Variations of L1 use in the English Language Class

Ramiaida Darmi, Fariza Puteh-Behak, Hazlina Abdulllah, Ramiza Darmi, Wahiza Wahi


The use of the first language (L1) has been a debatable topic in the area of English language teaching. In Malaysia, the emphasis on the ‘English only’ approach in English language classes is still a common belief among many Malaysian ESL teachers. However, the reality is that this does not happen completely among local university students, especially in speaking skill. Thus, this paper aims to investigate the variations of L1 use, in this case Bahasa Malaysia (BM), in an English language class among university students. The study employs a qualitative approach, in which 14 participants were observed. Data gathered were analysed thematically. The findings show that generally, L1 is used by the participants for purposes reported in the literature. However, four main purposes are emphasized – task management, interpersonal use, language and content management. However, there are variations of L1 use in each category. The result provides clear justification for the need of the L1 use among university students, especially for speaking skill and that its can help build learners’ confidence in improving their L2. Pedagogically, teachers need to consider learners’ linguistic and cultural background in task design and allow L1 use when necessary. Without L1 use, English language learning can be discouraging for learners as it may lead to incomprehensible input. Thus, teachers have an important responsibility to design materials based on different background of learners, and be prepared for use of L1 especially among low proficiency L2 learners.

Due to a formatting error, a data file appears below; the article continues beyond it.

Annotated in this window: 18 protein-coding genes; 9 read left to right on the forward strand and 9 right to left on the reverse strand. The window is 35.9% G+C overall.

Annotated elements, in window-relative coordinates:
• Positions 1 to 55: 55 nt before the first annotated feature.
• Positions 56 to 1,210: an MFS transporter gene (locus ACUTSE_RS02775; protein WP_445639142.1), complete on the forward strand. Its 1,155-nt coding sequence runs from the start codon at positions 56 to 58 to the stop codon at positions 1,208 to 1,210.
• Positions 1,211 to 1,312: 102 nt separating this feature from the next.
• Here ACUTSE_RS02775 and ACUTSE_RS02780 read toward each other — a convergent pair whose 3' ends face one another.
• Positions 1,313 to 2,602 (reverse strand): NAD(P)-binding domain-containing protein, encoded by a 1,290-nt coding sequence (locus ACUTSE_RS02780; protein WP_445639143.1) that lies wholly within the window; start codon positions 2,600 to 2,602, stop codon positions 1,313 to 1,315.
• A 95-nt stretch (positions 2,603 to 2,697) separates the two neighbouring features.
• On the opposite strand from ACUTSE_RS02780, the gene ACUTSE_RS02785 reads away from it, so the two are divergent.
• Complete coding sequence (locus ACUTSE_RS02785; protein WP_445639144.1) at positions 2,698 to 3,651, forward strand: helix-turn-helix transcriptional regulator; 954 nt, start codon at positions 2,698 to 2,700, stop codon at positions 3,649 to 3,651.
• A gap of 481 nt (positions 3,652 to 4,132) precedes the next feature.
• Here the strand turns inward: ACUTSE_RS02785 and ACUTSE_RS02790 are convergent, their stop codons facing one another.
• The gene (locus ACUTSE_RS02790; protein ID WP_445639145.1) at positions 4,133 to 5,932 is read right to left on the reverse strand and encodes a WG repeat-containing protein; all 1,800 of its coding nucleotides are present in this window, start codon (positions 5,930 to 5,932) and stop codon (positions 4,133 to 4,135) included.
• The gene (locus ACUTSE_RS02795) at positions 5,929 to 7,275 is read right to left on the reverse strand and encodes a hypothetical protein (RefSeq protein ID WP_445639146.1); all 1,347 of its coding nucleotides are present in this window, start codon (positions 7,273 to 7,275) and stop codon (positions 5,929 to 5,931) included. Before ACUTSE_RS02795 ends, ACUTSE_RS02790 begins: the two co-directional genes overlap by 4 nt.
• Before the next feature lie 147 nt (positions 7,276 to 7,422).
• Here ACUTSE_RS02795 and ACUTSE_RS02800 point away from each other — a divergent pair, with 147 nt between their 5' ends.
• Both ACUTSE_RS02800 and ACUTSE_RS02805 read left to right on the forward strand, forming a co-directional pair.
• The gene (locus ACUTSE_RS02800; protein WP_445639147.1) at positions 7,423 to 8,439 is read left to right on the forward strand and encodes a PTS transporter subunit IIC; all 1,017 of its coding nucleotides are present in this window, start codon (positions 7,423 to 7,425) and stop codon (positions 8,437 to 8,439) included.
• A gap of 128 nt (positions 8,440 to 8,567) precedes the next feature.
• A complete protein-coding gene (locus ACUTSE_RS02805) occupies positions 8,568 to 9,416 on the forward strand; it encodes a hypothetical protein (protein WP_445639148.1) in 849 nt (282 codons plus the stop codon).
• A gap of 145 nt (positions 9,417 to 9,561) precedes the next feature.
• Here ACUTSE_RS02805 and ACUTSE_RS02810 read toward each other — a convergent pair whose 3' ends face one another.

first language; English language teaching; speaking skill; task-based language teaching; language learning

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